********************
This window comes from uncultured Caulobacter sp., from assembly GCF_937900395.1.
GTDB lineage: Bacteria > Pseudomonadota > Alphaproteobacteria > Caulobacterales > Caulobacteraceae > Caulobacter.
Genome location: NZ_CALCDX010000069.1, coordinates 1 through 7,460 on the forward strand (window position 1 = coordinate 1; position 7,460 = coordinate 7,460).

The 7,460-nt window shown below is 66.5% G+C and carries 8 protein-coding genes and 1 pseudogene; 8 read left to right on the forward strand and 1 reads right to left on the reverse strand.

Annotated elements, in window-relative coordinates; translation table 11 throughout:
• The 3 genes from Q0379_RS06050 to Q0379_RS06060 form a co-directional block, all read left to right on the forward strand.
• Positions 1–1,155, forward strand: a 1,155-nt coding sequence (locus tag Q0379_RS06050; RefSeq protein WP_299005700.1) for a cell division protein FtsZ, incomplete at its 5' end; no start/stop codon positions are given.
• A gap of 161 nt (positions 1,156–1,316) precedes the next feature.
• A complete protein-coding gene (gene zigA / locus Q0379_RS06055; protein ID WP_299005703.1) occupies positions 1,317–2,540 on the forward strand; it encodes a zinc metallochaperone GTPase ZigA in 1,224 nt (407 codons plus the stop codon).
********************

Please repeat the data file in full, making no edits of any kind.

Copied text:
This window comes from uncultured Caulobacter sp., from assembly GCF_937900395.1.
GTDB lineage: Bacteria > Pseudomonadota > Alphaproteobacteria > Caulobacterales > Caulobacteraceae > Caulobacter.
Genome location: NZ_CALCDX010000069.1, coordinates 1 through 7,460 on the forward strand (window position 1 = coordinate 1; position 7,460 = coordinate 7,460).

The 7,460-nt window shown below is 66.5% G+C and carries 8 protein-coding genes and 1 pseudogene; 8 read left to right on the forward strand and 1 reads right to left on the reverse strand.

Annotated elements, in window-relative coordinates; translation table 11 throughout:
• The 3 genes from Q0379_RS06050 to Q0379_RS06060 form a co-directional block, all read left to right on the forward strand.
• Positions 1–1,155, forward strand: a 1,155-nt coding sequence (locus tag Q0379_RS06050; RefSeq protein WP_299005700.1) for a cell division protein FtsZ, incomplete at its 5' end; no start/stop codon positions are given.
• A gap of 161 nt (positions 1,156–1,316) precedes the next feature.
• A complete protein-coding gene (gene zigA / locus Q0379_RS06055; protein ID WP_299005703.1) occupies positions 1,317–2,540 on the forward strand; it encodes a zinc metallochaperone GTPase ZigA in 1,224 nt (407 codons plus the stop codon).